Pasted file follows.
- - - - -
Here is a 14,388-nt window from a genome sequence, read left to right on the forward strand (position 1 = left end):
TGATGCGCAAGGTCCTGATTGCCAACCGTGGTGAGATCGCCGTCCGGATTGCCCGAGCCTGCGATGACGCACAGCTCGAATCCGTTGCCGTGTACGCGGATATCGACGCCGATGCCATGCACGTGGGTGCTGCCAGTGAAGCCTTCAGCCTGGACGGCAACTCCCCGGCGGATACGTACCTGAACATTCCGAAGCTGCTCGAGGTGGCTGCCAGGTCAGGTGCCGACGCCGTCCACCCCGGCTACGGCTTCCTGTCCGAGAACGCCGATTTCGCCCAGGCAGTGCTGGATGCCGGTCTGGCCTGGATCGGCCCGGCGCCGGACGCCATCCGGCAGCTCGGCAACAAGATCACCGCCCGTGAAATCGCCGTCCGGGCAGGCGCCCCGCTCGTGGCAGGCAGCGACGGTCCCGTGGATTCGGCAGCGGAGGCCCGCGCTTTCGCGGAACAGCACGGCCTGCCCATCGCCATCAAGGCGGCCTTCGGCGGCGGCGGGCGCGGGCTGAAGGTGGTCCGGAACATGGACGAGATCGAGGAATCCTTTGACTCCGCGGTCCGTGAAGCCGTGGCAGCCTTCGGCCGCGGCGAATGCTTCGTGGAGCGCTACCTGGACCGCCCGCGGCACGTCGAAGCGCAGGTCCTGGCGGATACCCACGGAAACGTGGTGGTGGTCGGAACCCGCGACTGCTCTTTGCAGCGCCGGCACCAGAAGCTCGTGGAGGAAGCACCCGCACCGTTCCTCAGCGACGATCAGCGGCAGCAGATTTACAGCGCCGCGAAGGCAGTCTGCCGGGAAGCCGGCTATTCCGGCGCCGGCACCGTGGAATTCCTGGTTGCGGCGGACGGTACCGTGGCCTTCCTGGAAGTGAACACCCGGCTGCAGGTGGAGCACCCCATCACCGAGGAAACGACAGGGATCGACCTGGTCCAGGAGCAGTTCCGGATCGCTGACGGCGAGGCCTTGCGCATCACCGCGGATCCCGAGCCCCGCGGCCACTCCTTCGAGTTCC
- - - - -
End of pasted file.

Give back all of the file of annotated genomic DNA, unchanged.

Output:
Here is a 14,388-nt window from a genome sequence, read left to right on the forward strand (position 1 = left end):
TGATGCGCAAGGTCCTGATTGCCAACCGTGGTGAGATCGCCGTCCGGATTGCCCGAGCCTGCGATGACGCACAGCTCGAATCCGTTGCCGTGTACGCGGATATCGACGCCGATGCCATGCACGTGGGTGCTGCCAGTGAAGCCTTCAGCCTGGACGGCAACTCCCCGGCGGATACGTACCTGAACATTCCGAAGCTGCTCGAGGTGGCTGCCAGGTCAGGTGCCGACGCCGTCCACCCCGGCTACGGCTTCCTGTCCGAGAACGCCGATTTCGCCCAGGCAGTGCTGGATGCCGGTCTGGCCTGGATCGGCCCGGCGCCGGACGCCATCCGGCAGCTCGGCAACAAGATCACCGCCCGTGAAATCGCCGTCCGGGCAGGCGCCCCGCTCGTGGCAGGCAGCGACGGTCCCGTGGATTCGGCAGCGGAGGCCCGCGCTTTCGCGGAACAGCACGGCCTGCCCATCGCCATCAAGGCGGCCTTCGGCGGCGGCGGGCGCGGGCTGAAGGTGGTCCGGAACATGGACGAGATCGAGGAATCCTTTGACTCCGCGGTCCGTGAAGCCGTGGCAGCCTTCGGCCGCGGCGAATGCTTCGTGGAGCGCTACCTGGACCGCCCGCGGCACGTCGAAGCGCAGGTCCTGGCGGATACCCACGGAAACGTGGTGGTGGTCGGAACCCGCGACTGCTCTTTGCAGCGCCGGCACCAGAAGCTCGTGGAGGAAGCACCCGCACCGTTCCTCAGCGACGATCAGCGGCAGCAGATTTACAGCGCCGCGAAGGCAGTCTGCCGGGAAGCCGGCTATTCCGGCGCCGGCACCGTGGAATTCCTGGTTGCGGCGGACGGTACCGTGGCCTTCCTGGAAGTGAACACCCGGCTGCAGGTGGAGCACCCCATCACCGAGGAAACGACAGGGATCGACCTGGTCCAGGAGCAGTTCCGGATCGCTGACGGCGAGGCCTTGCGCATCACCGCGGATCCCGAGCCCCGCGGCCACTCCTTCGAGTTCC